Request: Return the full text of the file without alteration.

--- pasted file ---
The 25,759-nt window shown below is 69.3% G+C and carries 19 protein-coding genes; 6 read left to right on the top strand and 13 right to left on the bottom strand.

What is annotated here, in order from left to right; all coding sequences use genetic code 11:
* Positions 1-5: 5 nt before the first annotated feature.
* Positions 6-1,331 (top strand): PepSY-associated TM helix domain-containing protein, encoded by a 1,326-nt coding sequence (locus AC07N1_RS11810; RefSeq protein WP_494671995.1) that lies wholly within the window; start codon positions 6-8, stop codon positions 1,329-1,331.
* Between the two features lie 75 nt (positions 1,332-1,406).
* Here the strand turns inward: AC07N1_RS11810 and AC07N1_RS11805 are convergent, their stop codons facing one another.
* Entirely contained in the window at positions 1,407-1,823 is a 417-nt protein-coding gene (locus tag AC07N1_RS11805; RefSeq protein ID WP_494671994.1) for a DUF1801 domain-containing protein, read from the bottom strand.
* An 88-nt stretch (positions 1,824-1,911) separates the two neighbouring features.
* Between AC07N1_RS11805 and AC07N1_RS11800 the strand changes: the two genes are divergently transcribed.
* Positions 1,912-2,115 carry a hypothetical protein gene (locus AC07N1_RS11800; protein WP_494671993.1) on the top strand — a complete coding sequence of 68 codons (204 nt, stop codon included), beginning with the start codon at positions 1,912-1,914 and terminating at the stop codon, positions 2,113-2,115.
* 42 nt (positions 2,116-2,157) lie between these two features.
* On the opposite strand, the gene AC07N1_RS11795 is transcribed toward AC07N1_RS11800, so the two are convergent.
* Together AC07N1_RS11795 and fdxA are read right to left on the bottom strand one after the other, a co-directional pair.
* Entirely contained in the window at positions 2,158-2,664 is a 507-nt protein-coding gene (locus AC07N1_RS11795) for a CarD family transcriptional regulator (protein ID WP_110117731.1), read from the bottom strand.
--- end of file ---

The 25,759-nt window shown below is 69.3% G+C and carries 19 protein-coding genes; 6 read left to right on the top strand and 13 right to left on the bottom strand.

What is annotated here, in order from left to right; all coding sequences use genetic code 11:
* Positions 1-5: 5 nt before the first annotated feature.
* Positions 6-1,331 (top strand): PepSY-associated TM helix domain-containing protein, encoded by a 1,326-nt coding sequence (locus AC07N1_RS11810; RefSeq protein WP_494671995.1) that lies wholly within the window; start codon positions 6-8, stop codon positions 1,329-1,331.
* Between the two features lie 75 nt (positions 1,332-1,406).
* Here the strand turns inward: AC07N1_RS11810 and AC07N1_RS11805 are convergent, their stop codons facing one another.
* Entirely contained in the window at positions 1,407-1,823 is a 417-nt protein-coding gene (locus tag AC07N1_RS11805; RefSeq protein ID WP_494671994.1) for a DUF1801 domain-containing protein, read from the bottom strand.
* An 88-nt stretch (positions 1,824-1,911) separates the two neighbouring features.
* Between AC07N1_RS11805 and AC07N1_RS11800 the strand changes: the two genes are divergently transcribed.
* Positions 1,912-2,115 carry a hypothetical protein gene (locus AC07N1_RS11800; protein WP_494671993.1) on the top strand — a complete coding sequence of 68 codons (204 nt, stop codon included), beginning with the start codon at positions 1,912-1,914 and terminating at the stop codon, positions 2,113-2,115.
* 42 nt (positions 2,116-2,157) lie between these two features.
* On the opposite strand, the gene AC07N1_RS11795 is transcribed toward AC07N1_RS11800, so the two are convergent.
* Together AC07N1_RS11795 and fdxA are read right to left on the bottom strand one after the other, a co-directional pair.
* Entirely contained in the window at positions 2,158-2,664 is a 507-nt protein-coding gene (locus AC07N1_RS11795) for a CarD family transcriptional regulator (protein ID WP_110117731.1), read from the bottom strand.